Shunted between pillar and post box
WHEN you fight so hard to get something back, it must be a real kick in the teeth to have it taken away again. But this is exactly what could happen to the residents of Thriplow, who have seen Post Office Ltd threaten to axe their village office just mont
WHEN you fight so hard to get something back, it must be a real kick in the teeth to have it taken away again.
But this is exactly what could happen to the residents of Thriplow, who have seen Post Office Ltd threaten to axe their village office just months after it re-opened.
A consultation period will run until mid-November, at which time a final decision will be made.
This week a group of villagers clambered aboard a bus to nearby Fowlmere to disprove claims that you can easily travel to other branches in the area.
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A "branch access report" released last month claims there are three buses a day from Thriplow to Fowlmere, when in fact there is only one, and unless you fancy spending the night on a nearby park bench, you have just six minutes to go to the post office, post your letters, and get back to the bus stop for the return journey.
Cllr Kevin Clarke, from Thriplow Parish Council, believes you'd have to be "an Olympic sprinter" to get to the post office and back in that time.
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And indeed, unless Usain Bolt has bought a second home in South Cambridgeshire, it seems unlikely that anyone could work within that time scale.
Personally I think that the whole closure programme has been handled shockingly by Post Office Ltd.
When speaking to postmasters and mistresses in this area earlier this year, it became evident that some of them knew what was going to happen months ago, while others were kept totally in the dark until the beginning of the original consultation period in July.
The Thriplow office was not even on this initial list, and was only added at the last minute, a move which came completely out-of-the-blue for postmistress Helen Harbud and her customers.
It appears her paymasters don't mind messing about with people's livelihoods and leaving their own staff in limbo.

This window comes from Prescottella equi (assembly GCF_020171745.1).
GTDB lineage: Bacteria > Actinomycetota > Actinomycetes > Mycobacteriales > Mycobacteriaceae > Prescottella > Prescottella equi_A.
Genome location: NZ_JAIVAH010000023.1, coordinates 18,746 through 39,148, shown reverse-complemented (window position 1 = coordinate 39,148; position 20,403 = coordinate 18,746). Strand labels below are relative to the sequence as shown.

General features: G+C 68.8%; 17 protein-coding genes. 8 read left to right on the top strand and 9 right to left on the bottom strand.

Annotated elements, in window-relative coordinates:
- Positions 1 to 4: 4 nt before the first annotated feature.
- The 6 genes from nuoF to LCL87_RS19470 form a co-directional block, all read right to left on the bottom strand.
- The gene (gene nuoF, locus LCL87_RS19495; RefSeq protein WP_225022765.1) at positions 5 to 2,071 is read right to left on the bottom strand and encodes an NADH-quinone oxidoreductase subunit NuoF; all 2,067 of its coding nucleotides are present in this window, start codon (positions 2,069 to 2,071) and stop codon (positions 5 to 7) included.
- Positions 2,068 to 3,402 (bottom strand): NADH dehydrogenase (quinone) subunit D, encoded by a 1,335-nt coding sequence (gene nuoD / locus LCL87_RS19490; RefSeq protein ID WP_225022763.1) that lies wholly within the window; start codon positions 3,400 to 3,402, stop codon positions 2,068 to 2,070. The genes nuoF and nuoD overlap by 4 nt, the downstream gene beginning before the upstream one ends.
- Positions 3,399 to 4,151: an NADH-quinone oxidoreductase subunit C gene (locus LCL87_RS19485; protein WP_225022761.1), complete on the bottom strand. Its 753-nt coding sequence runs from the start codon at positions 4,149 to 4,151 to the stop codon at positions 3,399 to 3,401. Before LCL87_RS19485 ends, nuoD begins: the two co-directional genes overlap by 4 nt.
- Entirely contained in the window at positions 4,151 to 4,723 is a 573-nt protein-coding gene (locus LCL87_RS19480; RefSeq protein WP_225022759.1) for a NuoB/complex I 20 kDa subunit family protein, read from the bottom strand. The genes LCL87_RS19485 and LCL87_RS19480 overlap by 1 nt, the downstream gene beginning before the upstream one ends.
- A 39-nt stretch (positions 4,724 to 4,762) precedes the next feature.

Thriplow could also lose its village store if the post office goes.
Since June, the shop has been run by enterprising villagers on a co-operative basis, and without the postmistress, funding may struggle to survive.
Surely this is the kind of scheme which should be encouraged and supported in our villages?
We have seen over the last few years, both in this area and across the country, the erosion of village life and community spirit in our countryside, with many small settlements turning into little more than commuter dormitories.
We have a proud tradition in this area of beautiful, unique, villages, and if Thriplow Post Office does go, then a little bit more of that tradition will go with it.
I realise that savings need to made at the Post Office, but perhaps they should look a bit further up the ladder, at the managers and executives who have sanctioned a series of blunders in recent years, including the £2million rebranding of the Post Office as "Consignia", a ludicrous name which was dropped after little more than 12 months.
Instead they choose to impose closures which will affect the daily lives of those most marginalised by our society, such as the elderly and the disadvantaged.
I wish the people of Thriplow luck in their campaign, but fear they are fighting a losing battle.